In the late 1990s, foreign ownership grew quite dramatically in th Swedish business sector raising concerns in the public debate for what would happen to R&D and other high-skilled activities in Sweden. Using Swedish micro data, this report studies the impact of foreign acquisitions on both smaller and larger firms and finds no evidence for the worries circulating in the debate.
Research and development (R&D) is considered to be of strategic importance for promoting growth and employment as well as increasing access to new knowledge and technology within the country. In the late 1990s, foreign ownership grew quite dramatically in the Swedish business sector, and some flagship Swedish multinational enterprises (MNEs) – such as Volvo Cars and Astra – were acquired by foreign enterprises. This development raised concerns in the public debate for what would happen to R&D and other high-skilled activities in Sweden.
Using Swedish micro data, we find no evidence for the worries circulating in the debate that foreign acquisitions lead to reductions in R&D expenditures and high-skilled activities in targeted domestic firms, neither in MNEs nor in non-MNEs.
Previous studies have only focused on larger firms, but for this report we were able to also study the impact of foreign acquisitions on smaller firms (fewer than 50 employees) in addition to larger firms with 50+ employees. This is important because 90 percent of the firms acquired by foreigners have fewer than 50 employees. For this group of smaller firms, there is no information on R&D, but through the Swedish register of educational attainment we have data on the share of high-skilled labour in all Swedish firms irrespective of size.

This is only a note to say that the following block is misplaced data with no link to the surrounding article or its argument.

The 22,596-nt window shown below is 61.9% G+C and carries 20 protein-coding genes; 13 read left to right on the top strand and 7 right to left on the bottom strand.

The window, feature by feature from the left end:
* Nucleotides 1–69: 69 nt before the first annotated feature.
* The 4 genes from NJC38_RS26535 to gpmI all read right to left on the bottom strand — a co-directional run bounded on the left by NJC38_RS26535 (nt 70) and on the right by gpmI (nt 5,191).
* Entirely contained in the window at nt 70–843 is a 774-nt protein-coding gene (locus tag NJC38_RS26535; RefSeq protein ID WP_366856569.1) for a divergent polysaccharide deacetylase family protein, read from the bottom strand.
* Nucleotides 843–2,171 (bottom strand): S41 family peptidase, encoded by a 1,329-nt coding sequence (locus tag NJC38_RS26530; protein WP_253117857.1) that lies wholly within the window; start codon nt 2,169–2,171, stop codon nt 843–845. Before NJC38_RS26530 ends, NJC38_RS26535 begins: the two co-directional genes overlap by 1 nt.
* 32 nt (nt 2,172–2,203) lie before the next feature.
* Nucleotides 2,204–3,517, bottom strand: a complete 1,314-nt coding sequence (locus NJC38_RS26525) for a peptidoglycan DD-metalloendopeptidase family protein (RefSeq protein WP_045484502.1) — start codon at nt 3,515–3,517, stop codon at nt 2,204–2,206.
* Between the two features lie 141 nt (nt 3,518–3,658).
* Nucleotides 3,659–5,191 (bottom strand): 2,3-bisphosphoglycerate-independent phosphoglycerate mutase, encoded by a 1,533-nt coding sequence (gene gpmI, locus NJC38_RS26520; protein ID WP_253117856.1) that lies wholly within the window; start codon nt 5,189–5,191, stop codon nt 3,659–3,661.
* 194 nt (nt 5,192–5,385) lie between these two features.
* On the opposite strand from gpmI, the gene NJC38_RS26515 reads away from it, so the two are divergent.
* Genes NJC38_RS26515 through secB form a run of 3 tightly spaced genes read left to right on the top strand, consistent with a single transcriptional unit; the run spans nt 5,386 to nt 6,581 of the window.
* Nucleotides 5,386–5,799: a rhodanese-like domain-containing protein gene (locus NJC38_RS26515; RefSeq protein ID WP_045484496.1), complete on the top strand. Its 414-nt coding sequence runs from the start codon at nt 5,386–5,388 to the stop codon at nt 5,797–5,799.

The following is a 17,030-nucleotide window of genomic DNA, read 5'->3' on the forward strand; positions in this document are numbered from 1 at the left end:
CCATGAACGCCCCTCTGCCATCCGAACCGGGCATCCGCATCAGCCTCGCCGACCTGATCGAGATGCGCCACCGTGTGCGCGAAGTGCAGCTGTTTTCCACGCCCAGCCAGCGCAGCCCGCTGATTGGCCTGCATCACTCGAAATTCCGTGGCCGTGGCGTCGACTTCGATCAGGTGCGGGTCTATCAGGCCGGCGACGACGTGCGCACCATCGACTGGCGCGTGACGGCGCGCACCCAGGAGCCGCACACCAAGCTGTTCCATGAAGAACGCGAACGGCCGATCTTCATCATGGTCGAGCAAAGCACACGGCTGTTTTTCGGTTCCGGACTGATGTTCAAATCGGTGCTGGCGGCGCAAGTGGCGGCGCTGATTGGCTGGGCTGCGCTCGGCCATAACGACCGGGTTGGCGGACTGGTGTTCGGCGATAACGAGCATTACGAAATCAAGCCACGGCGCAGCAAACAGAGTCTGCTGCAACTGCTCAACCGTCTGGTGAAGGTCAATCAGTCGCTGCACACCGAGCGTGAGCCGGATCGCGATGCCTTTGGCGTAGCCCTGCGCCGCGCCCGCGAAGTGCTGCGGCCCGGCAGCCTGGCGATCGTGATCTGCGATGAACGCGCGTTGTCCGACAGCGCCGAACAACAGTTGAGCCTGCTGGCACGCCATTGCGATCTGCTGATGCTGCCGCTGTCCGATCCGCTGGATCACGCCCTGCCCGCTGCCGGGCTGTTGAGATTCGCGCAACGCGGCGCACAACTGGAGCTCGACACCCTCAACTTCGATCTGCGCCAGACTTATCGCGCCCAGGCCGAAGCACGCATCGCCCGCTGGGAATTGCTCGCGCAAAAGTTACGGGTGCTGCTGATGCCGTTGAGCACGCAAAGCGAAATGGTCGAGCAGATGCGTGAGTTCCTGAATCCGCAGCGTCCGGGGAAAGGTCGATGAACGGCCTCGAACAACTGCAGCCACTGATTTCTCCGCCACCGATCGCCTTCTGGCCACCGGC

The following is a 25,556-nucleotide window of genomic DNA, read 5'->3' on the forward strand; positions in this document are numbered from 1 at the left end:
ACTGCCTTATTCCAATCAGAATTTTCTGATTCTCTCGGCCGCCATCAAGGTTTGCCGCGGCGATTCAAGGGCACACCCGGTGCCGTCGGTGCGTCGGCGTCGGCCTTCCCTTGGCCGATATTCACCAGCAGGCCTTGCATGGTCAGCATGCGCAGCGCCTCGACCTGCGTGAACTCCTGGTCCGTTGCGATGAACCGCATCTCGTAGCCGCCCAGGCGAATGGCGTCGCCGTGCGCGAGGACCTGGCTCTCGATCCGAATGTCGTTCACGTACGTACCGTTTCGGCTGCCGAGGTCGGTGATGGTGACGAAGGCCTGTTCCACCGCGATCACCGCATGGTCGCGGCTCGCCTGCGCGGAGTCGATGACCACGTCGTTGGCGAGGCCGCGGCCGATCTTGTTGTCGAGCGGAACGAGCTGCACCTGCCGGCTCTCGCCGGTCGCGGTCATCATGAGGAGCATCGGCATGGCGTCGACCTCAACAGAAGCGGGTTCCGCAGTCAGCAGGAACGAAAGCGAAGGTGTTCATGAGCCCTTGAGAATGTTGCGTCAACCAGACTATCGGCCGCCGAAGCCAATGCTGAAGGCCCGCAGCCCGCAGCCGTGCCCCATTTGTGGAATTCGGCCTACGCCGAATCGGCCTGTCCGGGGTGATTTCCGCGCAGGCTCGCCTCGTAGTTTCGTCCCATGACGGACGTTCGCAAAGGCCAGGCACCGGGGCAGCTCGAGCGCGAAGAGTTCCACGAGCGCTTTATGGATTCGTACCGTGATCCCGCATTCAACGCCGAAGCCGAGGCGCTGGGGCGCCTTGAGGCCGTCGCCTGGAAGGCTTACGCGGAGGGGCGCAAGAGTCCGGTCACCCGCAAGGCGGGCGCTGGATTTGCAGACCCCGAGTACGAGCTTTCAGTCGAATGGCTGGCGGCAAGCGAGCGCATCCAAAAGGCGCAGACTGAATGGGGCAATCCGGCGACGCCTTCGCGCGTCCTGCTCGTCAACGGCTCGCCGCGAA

Interestingly, we provide evidence that among smaller firms foreigners tend to acquire highly productive, skill-intensive firms (cherry-picking). Also, we find that foreign takeovers have a clearly positive effect on the share of high-skilled labour in small non-MNEs. An explanation for this might be international technology transfers from foreign MNEs to small domestic non-MNEs. If the resulting technical change of such technology transfers in targeted firms is skill-biased, then the demand for skills increases and skill upgrading takes place in the acquired firms. In other words, foreign acquisitions seem to boost skill intensities, and probably the level of technology, in small, non-MNE acquired firms.
In sum, we conclude that there appears to be no reason to worry about the impact of foreign acquisitions on R&D and other high-skilled activities. Thus, there is no need for policymakers, due to that advanced activities might moving abroad, to consider restrictions on foreign ownership; if anything, there are reasons to welcome foreign acquisitions.
Effects of foreign acquisitions on R&D and high-skill activities